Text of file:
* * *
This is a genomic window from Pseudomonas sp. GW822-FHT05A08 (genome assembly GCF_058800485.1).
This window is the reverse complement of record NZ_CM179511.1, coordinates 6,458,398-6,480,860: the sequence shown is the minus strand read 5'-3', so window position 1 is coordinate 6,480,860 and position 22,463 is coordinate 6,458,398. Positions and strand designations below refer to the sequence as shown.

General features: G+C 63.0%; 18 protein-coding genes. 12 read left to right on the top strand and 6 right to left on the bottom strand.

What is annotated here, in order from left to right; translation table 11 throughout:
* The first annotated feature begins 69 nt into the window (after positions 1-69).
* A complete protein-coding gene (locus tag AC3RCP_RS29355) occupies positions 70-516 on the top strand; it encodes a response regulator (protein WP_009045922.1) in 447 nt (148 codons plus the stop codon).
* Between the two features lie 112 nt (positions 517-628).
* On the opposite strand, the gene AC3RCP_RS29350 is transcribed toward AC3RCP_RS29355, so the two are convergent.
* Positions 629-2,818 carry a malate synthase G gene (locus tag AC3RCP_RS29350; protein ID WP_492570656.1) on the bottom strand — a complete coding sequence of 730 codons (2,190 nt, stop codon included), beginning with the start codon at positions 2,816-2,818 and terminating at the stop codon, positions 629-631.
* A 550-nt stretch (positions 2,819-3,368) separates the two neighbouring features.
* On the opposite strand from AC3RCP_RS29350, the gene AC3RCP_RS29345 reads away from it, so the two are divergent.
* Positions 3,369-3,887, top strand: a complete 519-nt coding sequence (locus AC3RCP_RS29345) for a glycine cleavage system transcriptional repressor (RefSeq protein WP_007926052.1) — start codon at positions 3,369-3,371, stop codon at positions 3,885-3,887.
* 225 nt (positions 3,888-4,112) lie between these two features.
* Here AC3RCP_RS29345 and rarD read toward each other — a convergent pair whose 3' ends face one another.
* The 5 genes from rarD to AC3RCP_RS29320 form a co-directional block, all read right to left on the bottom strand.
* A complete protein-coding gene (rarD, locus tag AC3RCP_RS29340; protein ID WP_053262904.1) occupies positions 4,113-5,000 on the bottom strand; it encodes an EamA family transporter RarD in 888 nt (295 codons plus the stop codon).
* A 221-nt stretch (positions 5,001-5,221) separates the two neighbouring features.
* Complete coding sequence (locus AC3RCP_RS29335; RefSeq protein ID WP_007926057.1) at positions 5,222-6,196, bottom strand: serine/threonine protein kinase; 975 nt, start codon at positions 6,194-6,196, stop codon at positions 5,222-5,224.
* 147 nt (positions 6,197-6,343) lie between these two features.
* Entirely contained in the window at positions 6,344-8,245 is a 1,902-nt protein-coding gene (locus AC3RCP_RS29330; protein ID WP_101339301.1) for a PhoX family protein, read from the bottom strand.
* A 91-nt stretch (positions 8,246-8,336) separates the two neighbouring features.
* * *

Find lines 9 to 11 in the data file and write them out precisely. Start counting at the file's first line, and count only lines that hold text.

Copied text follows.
* Positions 629-2,818 carry a malate synthase G gene (locus tag AC3RCP_RS29350; protein ID WP_492570656.1) on the bottom strand — a complete coding sequence of 730 codons (2,190 nt, stop codon included), beginning with the start codon at positions 2,816-2,818 and terminating at the stop codon, positions 629-631.
* A 550-nt stretch (positions 2,819-3,368) separates the two neighbouring features.
* On the opposite strand from AC3RCP_RS29350, the gene AC3RCP_RS29345 reads away from it, so the two are divergent.